Residents in towns along the
Observers blame the wrecks on factors such as warming winters that increasingly glaze roads with ice, plus less highway maintenance amid
But double-tanker-truck traffic is also up since 2009, when state regulators required that ultra-low sulfur diesel be trucked to the
In 2005, major
But in 2007,
Ultra-low sulfur diesel has been produced in
Many of the rollovers have occurred on the
There have been crashes with fuel spills on the
Truck accidents with spills on the Dalton jumped to 15 from
But the Dalton spills fell from 13 in fiscal year 2015 to two last year as regulators worked with trucking companies to address the problem, including at a workshop in 2015 underscoring the dangers and best practices, according to
The fuel-tanker trucks are operated by hauling companies that acquire the fuel from the refiner. They include Big State Logistics,
"I know it's not stopping easily in an emergency," Hand said.
He said the
"Road safety concerns everyone in the community," Hand said.
"Given the roads the truckers have to use and the conditions they transport (fuel) in, it's a testament to their skills and abilities that there have not been more," Carr said.
The crashes typically occur in winter when daylight wanes and roads are slickest. Reports of injuries, including to truck drivers, are unusual. Regulators said only some of the accidents and spills receive public attention, like three recent crashes by Big State Logistics of
No injuries were reported, but large amounts of ultra-low sulfur diesel spilled, including
Six weeks later, on
The trailer fishtailed and broke away from the truck thanks to a safety feature at the hitch, allowing the truck to remain on the road. Still, 276 gallons dumped into the trees and a section of frozen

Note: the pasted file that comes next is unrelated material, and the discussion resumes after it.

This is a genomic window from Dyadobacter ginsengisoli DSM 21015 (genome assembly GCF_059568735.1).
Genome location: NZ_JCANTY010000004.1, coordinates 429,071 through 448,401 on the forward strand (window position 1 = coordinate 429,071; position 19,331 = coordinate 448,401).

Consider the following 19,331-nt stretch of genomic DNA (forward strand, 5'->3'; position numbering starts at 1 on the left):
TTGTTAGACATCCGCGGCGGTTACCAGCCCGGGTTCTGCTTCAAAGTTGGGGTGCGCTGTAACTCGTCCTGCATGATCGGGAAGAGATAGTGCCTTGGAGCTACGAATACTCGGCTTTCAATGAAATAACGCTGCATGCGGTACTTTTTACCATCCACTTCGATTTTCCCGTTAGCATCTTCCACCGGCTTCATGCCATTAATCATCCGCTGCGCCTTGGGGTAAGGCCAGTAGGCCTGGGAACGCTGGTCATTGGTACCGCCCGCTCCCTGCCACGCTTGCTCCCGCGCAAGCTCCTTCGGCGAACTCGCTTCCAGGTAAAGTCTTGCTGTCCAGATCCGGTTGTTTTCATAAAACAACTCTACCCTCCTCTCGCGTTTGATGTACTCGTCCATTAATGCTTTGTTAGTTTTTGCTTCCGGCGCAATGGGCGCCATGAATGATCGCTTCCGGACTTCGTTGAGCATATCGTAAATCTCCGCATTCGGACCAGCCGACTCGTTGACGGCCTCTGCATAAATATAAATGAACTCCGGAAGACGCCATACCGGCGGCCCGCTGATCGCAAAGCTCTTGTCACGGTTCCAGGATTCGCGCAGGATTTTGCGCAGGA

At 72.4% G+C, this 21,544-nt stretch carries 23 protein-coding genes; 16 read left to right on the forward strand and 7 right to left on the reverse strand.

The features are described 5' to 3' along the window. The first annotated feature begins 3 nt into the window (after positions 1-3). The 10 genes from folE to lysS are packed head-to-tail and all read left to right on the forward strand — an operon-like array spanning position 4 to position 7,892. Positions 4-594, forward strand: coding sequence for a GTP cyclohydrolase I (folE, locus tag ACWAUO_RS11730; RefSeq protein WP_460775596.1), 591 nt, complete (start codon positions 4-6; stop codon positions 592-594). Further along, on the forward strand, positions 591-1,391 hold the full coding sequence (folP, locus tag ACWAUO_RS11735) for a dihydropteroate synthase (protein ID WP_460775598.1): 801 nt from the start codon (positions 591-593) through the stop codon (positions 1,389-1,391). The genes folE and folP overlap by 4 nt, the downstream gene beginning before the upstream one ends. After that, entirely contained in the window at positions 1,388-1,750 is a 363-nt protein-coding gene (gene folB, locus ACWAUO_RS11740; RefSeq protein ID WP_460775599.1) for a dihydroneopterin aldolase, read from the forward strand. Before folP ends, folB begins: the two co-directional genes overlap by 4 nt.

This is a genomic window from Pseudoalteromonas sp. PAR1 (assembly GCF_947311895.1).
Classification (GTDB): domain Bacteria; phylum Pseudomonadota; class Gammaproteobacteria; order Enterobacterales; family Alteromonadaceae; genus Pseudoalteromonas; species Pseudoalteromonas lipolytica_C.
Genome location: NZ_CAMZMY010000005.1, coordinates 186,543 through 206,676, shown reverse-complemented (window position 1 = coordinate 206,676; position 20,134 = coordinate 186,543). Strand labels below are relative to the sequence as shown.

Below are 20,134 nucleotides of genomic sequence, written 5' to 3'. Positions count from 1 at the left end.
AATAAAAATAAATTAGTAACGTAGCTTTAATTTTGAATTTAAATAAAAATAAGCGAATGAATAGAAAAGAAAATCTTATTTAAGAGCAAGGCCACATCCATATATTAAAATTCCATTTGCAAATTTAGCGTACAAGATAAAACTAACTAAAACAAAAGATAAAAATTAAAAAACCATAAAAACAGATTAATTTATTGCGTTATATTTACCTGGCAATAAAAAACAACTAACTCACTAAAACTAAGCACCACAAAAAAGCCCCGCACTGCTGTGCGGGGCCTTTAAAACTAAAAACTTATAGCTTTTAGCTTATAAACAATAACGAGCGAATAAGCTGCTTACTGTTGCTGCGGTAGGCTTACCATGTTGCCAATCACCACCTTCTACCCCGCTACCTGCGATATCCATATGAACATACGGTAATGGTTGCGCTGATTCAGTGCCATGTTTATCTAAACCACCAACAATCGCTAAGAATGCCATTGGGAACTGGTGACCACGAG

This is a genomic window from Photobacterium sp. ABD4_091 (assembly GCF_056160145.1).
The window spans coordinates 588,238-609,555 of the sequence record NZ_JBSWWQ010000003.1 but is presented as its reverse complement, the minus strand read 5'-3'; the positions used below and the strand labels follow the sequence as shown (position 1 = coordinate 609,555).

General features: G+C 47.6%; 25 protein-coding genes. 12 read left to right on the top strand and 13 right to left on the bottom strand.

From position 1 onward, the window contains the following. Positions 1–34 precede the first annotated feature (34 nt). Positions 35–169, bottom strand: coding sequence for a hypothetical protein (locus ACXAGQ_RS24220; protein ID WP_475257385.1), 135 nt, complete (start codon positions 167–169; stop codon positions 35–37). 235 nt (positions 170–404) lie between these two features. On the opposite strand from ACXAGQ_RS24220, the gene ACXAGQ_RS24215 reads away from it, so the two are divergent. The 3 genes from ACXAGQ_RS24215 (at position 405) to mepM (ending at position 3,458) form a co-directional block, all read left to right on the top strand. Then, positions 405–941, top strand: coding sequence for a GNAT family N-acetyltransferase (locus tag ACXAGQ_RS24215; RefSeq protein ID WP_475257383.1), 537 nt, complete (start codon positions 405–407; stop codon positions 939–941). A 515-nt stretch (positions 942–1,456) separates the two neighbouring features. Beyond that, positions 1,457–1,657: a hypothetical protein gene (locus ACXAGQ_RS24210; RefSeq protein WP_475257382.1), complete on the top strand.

Officials with Big State declined to comment.
"Nine thousand gallons of diesel fuel is a big slug of extremely toxic stuff, especially if it gets into wetlands," said Kelly, a former DEC regulator.
Trucking companies are working with state and federal regulators to try to stop the crashes, officials said. Some shippers have changed the way they pay workers so drivers don't feel rushed to deliver fuel. They've also boosted insurance policies to pay for cleanups and taken steps to respond rapidly to spills, said
A lack of insurance was a problem in late 2014, when the state responded to a 4,400-gallon spill after a tanker truck slid off the highway about 50 miles northeast of
The truck owner, Alaska Petroleum Distributing in
Aves Thompson, executive director of the
"They want their drivers home safely at night and they don't want to damage the environment," he said.
Several factors contribute to the accidents, including drivers who aren't attentive enough and periods of thawing and freezing in recent winters that have kept roads slick.
Reduced road maintenance is also an issue, Thompson said.
"DOT does the best they can, but they are short on funds," Thompson said.
"We just don't have as many operators available to service roads," she said.
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